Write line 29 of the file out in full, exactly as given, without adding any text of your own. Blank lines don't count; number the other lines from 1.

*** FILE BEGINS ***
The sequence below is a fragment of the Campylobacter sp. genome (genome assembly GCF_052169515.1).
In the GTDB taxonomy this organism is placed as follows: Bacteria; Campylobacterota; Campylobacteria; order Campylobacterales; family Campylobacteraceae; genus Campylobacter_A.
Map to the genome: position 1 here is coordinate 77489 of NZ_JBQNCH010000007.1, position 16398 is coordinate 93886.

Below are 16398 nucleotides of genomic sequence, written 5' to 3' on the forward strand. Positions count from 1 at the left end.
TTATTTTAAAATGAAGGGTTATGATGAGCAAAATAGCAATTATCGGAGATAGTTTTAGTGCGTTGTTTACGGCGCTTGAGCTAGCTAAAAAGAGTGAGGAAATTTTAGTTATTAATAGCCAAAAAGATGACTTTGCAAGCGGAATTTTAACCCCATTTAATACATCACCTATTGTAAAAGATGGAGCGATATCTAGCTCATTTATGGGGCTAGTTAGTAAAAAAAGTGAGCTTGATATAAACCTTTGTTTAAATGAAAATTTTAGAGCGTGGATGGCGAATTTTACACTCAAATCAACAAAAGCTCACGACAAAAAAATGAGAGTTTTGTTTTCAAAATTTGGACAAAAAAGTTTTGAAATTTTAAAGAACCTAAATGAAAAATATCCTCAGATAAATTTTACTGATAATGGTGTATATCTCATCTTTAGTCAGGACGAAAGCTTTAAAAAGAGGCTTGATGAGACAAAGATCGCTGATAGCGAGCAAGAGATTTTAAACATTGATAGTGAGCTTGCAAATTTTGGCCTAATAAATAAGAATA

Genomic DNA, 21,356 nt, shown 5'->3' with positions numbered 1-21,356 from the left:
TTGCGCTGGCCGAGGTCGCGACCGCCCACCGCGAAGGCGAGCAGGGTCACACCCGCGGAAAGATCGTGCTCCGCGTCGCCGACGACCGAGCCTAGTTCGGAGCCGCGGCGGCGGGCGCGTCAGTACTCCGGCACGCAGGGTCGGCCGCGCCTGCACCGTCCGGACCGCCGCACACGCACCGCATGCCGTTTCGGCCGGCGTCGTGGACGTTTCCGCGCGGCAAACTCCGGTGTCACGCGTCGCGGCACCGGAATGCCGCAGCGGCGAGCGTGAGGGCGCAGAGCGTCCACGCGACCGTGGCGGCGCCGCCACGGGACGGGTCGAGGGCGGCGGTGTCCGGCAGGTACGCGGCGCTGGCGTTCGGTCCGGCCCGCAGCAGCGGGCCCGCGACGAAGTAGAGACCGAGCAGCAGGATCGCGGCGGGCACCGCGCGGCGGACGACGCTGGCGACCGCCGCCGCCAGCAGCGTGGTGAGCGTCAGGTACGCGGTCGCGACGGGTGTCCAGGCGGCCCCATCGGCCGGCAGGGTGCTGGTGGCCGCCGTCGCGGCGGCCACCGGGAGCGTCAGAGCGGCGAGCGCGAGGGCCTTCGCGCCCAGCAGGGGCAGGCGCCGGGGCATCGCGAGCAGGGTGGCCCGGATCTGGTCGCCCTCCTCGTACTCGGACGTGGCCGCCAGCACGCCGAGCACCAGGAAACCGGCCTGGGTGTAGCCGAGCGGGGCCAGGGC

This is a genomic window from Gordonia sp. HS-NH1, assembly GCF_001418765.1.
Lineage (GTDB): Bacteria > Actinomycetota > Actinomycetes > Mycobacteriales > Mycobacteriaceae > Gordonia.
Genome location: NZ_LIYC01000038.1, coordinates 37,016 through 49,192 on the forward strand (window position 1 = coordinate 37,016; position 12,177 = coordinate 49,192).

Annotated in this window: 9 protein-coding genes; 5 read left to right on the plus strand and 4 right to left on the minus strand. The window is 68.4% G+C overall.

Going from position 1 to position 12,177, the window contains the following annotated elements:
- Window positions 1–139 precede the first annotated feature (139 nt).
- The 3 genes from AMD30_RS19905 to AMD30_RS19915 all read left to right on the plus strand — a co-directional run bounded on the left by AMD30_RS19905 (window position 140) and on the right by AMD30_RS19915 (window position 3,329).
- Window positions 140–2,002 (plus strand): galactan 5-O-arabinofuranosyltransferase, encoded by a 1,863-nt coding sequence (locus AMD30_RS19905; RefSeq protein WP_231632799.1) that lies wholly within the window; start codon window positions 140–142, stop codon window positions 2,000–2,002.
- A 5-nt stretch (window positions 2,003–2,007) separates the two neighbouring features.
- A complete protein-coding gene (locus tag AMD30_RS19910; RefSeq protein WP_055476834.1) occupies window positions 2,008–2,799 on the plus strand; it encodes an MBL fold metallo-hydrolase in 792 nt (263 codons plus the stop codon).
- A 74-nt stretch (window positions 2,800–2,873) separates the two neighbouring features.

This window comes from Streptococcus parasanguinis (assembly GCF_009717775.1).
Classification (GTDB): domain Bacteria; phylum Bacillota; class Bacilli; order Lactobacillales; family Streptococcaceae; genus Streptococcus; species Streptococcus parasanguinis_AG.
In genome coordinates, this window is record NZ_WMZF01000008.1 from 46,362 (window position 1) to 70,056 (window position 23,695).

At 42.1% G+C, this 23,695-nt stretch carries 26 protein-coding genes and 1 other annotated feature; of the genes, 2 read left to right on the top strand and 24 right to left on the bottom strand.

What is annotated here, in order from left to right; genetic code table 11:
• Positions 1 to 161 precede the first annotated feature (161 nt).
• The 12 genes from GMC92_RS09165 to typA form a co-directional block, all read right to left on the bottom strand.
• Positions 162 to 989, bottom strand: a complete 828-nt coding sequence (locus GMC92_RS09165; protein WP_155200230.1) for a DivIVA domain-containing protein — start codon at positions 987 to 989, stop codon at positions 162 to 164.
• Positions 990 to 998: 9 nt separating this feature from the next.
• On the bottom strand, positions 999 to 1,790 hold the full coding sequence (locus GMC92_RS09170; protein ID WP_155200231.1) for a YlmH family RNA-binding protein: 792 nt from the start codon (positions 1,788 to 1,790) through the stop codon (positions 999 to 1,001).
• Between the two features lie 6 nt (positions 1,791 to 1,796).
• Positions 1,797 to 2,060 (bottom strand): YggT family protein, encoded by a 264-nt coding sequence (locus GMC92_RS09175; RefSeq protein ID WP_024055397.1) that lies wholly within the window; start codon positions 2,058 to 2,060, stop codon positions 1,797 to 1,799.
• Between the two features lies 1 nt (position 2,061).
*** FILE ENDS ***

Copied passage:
• Between the two features lie 6 nt (positions 1,791 to 1,796).